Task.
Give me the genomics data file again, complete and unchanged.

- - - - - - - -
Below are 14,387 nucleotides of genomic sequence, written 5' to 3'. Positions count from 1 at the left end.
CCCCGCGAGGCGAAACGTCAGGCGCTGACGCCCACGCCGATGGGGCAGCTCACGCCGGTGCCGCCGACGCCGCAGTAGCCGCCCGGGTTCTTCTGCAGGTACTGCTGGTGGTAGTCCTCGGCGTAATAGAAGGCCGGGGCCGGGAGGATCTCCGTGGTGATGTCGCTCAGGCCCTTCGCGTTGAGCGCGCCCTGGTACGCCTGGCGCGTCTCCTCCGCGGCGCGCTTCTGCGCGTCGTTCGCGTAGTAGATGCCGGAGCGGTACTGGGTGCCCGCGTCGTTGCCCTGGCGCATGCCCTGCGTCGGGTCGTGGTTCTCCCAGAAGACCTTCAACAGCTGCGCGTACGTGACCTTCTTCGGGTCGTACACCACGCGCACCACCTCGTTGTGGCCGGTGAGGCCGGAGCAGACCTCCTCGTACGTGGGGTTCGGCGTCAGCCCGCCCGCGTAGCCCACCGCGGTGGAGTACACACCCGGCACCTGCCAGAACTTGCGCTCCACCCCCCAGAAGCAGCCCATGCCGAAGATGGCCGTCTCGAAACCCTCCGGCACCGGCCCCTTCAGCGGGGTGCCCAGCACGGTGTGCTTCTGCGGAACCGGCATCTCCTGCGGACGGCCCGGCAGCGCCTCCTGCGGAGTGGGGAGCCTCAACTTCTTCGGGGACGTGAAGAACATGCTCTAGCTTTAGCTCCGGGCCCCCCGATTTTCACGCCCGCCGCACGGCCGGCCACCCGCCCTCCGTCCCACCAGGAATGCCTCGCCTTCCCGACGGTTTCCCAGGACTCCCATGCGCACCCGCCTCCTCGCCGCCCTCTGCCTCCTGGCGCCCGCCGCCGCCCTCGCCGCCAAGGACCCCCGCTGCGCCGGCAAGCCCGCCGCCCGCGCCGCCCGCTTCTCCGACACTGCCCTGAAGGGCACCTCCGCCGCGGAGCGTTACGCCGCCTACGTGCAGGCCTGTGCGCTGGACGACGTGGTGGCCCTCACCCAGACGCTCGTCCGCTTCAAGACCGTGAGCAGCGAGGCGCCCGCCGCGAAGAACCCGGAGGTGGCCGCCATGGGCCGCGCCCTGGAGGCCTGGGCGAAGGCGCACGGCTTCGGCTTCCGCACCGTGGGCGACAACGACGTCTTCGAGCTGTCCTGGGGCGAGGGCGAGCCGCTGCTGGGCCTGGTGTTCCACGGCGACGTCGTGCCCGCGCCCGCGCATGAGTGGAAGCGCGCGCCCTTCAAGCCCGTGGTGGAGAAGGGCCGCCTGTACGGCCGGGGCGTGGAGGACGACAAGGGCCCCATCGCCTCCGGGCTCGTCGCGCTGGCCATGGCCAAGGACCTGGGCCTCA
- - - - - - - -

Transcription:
Below are 14,387 nucleotides of genomic sequence, written 5' to 3'. Positions count from 1 at the left end.
CCCCGCGAGGCGAAACGTCAGGCGCTGACGCCCACGCCGATGGGGCAGCTCACGCCGGTGCCGCCGACGCCGCAGTAGCCGCCCGGGTTCTTCTGCAGGTACTGCTGGTGGTAGTCCTCGGCGTAATAGAAGGCCGGGGCCGGGAGGATCTCCGTGGTGATGTCGCTCAGGCCCTTCGCGTTGAGCGCGCCCTGGTACGCCTGGCGCGTCTCCTCCGCGGCGCGCTTCTGCGCGTCGTTCGCGTAGTAGATGCCGGAGCGGTACTGGGTGCCCGCGTCGTTGCCCTGGCGCATGCCCTGCGTCGGGTCGTGGTTCTCCCAGAAGACCTTCAACAGCTGCGCGTACGTGACCTTCTTCGGGTCGTACACCACGCGCACCACCTCGTTGTGGCCGGTGAGGCCGGAGCAGACCTCCTCGTACGTGGGGTTCGGCGTCAGCCCGCCCGCGTAGCCCACCGCGGTGGAGTACACACCCGGCACCTGCCAGAACTTGCGCTCCACCCCCCAGAAGCAGCCCATGCCGAAGATGGCCGTCTCGAAACCCTCCGGCACCGGCCCCTTCAGCGGGGTGCCCAGCACGGTGTGCTTCTGCGGAACCGGCATCTCCTGCGGACGGCCCGGCAGCGCCTCCTGCGGAGTGGGGAGCCTCAACTTCTTCGGGGACGTGAAGAACATGCTCTAGCTTTAGCTCCGGGCCCCCCGATTTTCACGCCCGCCGCACGGCCGGCCACCCGCCCTCCGTCCCACCAGGAATGCCTCGCCTTCCCGACGGTTTCCCAGGACTCCCATGCGCACCCGCCTCCTCGCCGCCCTCTGCCTCCTGGCGCCCGCCGCCGCCCTCGCCGCCAAGGACCCCCGCTGCGCCGGCAAGCCCGCCGCCCGCGCCGCCCGCTTCTCCGACACTGCCCTGAAGGGCACCTCCGCCGCGGAGCGTTACGCCGCCTACGTGCAGGCCTGTGCGCTGGACGACGTGGTGGCCCTCACCCAGACGCTCGTCCGCTTCAAGACCGTGAGCAGCGAGGCGCCCGCCGCGAAGAACCCGGAGGTGGCCGCCATGGGCCGCGCCCTGGAGGCCTGGGCGAAGGCGCACGGCTTCGGCTTCCGCACCGTGGGCGACAACGACGTCTTCGAGCTGTCCTGGGGCGAGGGCGAGCCGCTGCTGGGCCTGGTGTTCCACGGCGACGTCGTGCCCGCGCCCGCGCATGAGTGGAAGCGCGCGCCCTTCAAGCCCGTGGTGGAGAAGGGCCGCCTGTACGGCCGGGGCGTGGAGGACGACAAGGGCCCCATCGCCTCCGGGCTCGTCGCGCTGGCCATGGCCAAGGACCTGGGCCTCA